These points may seem obvious. But they have been dismissed and even attacked by several significant student movements in recent years. Those who endorse the rallying cry “No justice, no dialogue!” (which ignominiously appeared in an email chain attacking Provost John Etchemendy) have reversed a basic premise of democracy: justice is impossible without civic discourse. As Provost John Etchemendy’s reply succinctly parried, “No dialogue, no understanding!”

This is not to trivialize the fact that constructive dialogue can be hard. It requires discussing difficult topics and hearing uncomfortable arguments without simply condemning the character of those with whom you disagree. A lack of dialogue, however, generates frustration and, over time, kindles alienation and rebellion. Donald Trump’s popularity depicts the consequences of ignoring minority grievances. Win or lose, Trump will receive over 40% of the popular vote with a frighteningly amorphous platform and dangerous temperament. Had the Republican Party truly involved its voter base in real conversations when drafting its platform, it could have moderated Trumpism into a constructive, mainstream political platform before voters turned in desperation to Trump.

When large majority views are ignored, a lack of dialogue can be more dangerous still. Despite 91% student opposition to the university’s new hard alcohol ban, not a single neutral and accessible conversation was held to discuss the policy since it was first announced last March. The administration’s silent and unilateral implementation of the policy has inflamed student opposition, undermined the ban’s legitimacy, and pitted the administration against the student body. These are hardly harbingers of success for a policy whose safe execution depends on student cooperation.

Not all forms of dialogue, however, are made equal. Who participates in a conversation and how they do so is just as important as the way in which a conversation is designed. Crafting opportunities for effective dialogue is an undeniably difficult challenge for the administration, and it has certainly made effort. But it can do more.

From OpenXChange to discussions on the Western Civilization ballot initiative, uncivil conduct, problematic starting premises, and a lack of true accessibility plagued efforts for productive campus conversation last year. At its inaugural event, OpenXChange suffered from an audience seemingly self-selected to agree with the panelists. “Dialogue” on the Western Civilization ballot initiative was almost exclusively attended by those who either strongly supported the proposal or vehemently opposed it and so unsurprisingly featured some decidedly uncivil comments. In both cases, dialogue fell short because too few and not a broad enough spectrum of people were involved.Stanford students may not spit on their peers, but civil discourse has yet to become a staple of campus life.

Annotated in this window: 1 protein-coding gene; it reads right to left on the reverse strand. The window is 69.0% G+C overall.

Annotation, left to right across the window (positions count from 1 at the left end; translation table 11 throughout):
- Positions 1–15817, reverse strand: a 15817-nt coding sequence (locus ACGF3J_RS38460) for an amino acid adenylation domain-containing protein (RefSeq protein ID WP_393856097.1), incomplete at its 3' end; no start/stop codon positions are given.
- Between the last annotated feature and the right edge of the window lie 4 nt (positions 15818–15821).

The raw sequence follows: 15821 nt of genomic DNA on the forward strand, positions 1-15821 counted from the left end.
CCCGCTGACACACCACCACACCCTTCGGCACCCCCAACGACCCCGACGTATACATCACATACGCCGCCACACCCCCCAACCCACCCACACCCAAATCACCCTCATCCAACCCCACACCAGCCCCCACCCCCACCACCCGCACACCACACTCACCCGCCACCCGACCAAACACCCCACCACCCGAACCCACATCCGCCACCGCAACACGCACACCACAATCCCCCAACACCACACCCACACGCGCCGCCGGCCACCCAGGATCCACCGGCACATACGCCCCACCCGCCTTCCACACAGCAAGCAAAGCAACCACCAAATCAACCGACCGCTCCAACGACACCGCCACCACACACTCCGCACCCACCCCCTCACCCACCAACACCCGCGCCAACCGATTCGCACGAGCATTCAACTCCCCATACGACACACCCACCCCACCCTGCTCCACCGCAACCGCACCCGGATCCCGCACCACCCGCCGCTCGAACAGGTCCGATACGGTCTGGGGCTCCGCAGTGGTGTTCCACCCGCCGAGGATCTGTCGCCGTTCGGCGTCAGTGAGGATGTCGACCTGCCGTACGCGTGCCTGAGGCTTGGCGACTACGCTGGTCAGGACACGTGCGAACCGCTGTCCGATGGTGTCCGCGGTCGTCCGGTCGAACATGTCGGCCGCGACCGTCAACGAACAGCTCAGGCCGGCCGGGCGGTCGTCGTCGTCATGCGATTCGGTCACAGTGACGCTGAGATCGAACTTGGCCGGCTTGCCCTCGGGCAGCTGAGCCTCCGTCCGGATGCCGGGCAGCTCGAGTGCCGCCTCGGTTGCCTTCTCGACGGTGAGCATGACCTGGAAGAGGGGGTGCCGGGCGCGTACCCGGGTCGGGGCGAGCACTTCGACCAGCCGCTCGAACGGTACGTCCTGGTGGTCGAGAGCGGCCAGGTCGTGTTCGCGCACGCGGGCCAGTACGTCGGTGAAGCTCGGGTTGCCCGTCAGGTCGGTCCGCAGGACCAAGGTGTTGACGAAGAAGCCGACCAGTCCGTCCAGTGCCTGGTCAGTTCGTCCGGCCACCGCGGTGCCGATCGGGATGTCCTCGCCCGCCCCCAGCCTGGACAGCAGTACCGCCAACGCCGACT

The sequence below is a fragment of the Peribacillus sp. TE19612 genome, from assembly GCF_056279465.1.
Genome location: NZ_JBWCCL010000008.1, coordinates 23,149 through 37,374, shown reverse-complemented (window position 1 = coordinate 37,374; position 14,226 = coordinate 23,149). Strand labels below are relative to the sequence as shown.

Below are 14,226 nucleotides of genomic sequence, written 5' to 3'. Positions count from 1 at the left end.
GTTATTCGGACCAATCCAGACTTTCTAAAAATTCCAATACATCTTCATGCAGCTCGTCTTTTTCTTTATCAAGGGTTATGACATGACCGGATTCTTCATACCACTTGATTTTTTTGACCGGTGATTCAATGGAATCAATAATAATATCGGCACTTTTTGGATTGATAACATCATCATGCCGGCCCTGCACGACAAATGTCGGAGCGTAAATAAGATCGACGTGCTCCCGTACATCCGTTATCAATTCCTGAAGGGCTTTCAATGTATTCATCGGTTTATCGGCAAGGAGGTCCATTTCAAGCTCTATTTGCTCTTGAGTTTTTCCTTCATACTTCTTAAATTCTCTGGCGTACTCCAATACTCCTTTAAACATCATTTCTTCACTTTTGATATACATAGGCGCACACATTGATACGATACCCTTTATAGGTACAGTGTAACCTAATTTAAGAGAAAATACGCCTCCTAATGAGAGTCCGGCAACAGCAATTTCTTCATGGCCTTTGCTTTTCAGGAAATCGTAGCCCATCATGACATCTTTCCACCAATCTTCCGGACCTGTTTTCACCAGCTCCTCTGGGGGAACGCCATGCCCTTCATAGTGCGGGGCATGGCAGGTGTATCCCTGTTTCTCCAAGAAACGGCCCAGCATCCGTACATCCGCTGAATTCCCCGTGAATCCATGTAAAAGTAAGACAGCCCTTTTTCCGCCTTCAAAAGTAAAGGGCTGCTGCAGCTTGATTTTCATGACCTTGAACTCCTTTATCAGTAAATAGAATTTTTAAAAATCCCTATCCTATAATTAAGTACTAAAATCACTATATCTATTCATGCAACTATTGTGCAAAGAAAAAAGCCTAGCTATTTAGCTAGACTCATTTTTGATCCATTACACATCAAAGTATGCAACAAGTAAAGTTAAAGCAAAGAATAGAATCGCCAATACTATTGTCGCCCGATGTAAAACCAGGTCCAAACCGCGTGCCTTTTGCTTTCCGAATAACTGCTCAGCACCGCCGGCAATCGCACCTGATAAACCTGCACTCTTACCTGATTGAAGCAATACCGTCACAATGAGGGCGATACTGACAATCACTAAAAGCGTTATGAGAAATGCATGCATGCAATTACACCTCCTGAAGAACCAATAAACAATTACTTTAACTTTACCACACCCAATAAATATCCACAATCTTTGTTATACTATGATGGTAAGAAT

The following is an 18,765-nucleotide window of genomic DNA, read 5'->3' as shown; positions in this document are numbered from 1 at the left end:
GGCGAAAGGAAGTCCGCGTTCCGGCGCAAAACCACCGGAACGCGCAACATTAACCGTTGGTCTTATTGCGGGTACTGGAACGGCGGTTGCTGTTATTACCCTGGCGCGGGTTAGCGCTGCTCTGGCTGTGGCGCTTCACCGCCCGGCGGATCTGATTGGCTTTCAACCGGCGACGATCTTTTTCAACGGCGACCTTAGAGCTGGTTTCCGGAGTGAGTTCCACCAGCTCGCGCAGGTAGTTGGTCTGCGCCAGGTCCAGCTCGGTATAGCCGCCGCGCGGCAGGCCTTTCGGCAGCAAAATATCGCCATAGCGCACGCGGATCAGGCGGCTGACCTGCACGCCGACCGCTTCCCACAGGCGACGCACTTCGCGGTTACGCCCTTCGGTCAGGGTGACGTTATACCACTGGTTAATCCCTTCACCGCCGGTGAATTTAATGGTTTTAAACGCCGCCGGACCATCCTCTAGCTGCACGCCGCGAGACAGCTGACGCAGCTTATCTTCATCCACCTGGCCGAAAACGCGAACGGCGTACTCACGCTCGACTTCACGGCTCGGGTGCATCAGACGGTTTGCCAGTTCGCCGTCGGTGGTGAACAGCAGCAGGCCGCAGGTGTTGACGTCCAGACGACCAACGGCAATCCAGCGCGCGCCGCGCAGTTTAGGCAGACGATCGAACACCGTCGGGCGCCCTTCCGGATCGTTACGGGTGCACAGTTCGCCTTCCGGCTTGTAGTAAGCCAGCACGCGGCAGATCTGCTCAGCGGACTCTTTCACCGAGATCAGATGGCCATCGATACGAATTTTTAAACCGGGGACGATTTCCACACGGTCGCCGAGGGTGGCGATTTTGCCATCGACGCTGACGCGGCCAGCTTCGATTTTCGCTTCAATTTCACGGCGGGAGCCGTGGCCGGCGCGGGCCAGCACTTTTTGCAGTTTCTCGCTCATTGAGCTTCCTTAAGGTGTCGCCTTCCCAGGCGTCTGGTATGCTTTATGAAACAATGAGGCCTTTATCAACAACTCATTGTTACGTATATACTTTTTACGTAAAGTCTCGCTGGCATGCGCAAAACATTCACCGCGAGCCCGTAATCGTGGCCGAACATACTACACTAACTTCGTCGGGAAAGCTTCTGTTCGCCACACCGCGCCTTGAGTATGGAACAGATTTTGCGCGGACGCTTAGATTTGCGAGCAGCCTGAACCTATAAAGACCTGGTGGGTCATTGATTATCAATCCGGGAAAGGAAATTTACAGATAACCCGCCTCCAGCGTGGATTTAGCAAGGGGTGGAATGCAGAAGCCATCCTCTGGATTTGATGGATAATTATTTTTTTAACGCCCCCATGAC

Stanford students have opinions (often strong ones) on important subjects. Too often for them, however, dialogue is too much effort for too few results. The challenge is thus twofold: students must be convinced of the usefulness of dialogue, and they must be incentivized to take part in it.

Tackling this challenge will not be easy. Starting conversations in an environment where orthodoxies — such as the value of “safe spaces” and “trigger warnings”, the importance of diversity for its own sake, and cultural relativism — go increasingly unchallenged is bound to be an uphill battle. A commitment to any shared principle is hard enough to foster in an environment as diverse, dynamic, and innovative as Stanford. One as fragile and beaten-down as free discourse and inquiry is almost impossible to nurture without institutional support. Issuing Stanford’s own “UChicago letter” would be the best way to start.

In its founding grant, Stanford pledged to teach “the blessings of liberty” and advance “the fullest possible liberty of speech”. Without healthy, civic, and open dialogue, we lose our claim to be a place of higher learning.